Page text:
Don’t be afraid to fail

A favorite speaker of mine, Tony Campolo, talked once about a study done of old people. The researcher asked of these octogenarians, “If you had to do life over again, what would you change?” They responded with three things:

a. They would risk more.

b. They would reflect more.

c. They would do more things that would live on after they were dead.

Personally I favor the last one. I want to re-focus my life to do more things that will live on after I am dead. For me, these are things that bring people (myself, my family, etc.) closer to Jesus. This can take on a lot of different faces, but mostly it just involves loving people.

After this major objective of mine come the other two things: take more risks and reflect more. Teachers, join me in the risk taking. You moved around the world to take a job in India for goodness sake. Take that same spirit of adventure with you into the classroom with regards to technology. Try a new tool. Let your students create a totally off-the-wall tech embedded project. Do an “anything goes” creative digital project that involves students from around the world. Take 1 photo a day of 1 person and string them together to tell a story (100 faces in 100 days project) Let your students make a video, about anything at all, and them challenge them to connect it to the unit. Let a mentally challenged adult or VOP (very old person) take part in your next lesson to give your students perspective (perhaps via Skype but in person is even better!)

That’s right, get out of your comfort zone (I am talking loudest to myself) and don’t be afraid to FAIL. After all if you never fail you are probably not challenging yourself.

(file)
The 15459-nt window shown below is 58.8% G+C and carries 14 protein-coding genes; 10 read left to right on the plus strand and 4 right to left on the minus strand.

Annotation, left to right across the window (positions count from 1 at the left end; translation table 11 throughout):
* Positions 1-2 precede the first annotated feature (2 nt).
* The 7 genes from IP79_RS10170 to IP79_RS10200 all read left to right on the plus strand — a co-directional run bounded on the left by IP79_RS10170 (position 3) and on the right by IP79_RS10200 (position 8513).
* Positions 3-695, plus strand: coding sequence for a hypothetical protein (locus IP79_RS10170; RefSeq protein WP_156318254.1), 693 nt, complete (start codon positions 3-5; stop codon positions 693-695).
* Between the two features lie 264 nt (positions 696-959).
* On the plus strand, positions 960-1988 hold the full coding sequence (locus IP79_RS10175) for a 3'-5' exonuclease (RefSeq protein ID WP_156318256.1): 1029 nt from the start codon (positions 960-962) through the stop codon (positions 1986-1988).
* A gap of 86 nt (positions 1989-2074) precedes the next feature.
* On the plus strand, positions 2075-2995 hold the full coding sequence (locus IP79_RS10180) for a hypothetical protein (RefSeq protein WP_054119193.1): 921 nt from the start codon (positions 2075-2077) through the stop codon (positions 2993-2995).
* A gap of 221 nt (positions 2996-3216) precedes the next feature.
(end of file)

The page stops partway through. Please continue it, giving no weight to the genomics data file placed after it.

2 thoughts on “Don’t be afraid to fail

  1. Thanks for sharing this David. I often find myself thinking, ‘I will do that next year, I am just not ready to try it yet.’ The root cause of this thought is usually fear of failure. I think this is one of the reasons so many teachers are hesitant to relinquish and control in their classrooms. 100 faces in 100 days sounds like a very interesting project. Maybe I will try that next y…NOOOOO.

  2. I truly believe that from our greatest failures come our best success stories. I have learned more from falling on my face than I ever have from winning a race. At 14 years old I almost lost my life. My family swears that I haven’t stopped living every day to the fullest since then. But how do we instill this in our students? What motivates them to take a chance and put themselves out there? Do we give them enough chances in the school day to fail when we continue to grade them on their level of success? We have to allow students the opportunity not just to fail, but to learn and grow from that experience. I don’t think we are there yet, and that worries me.

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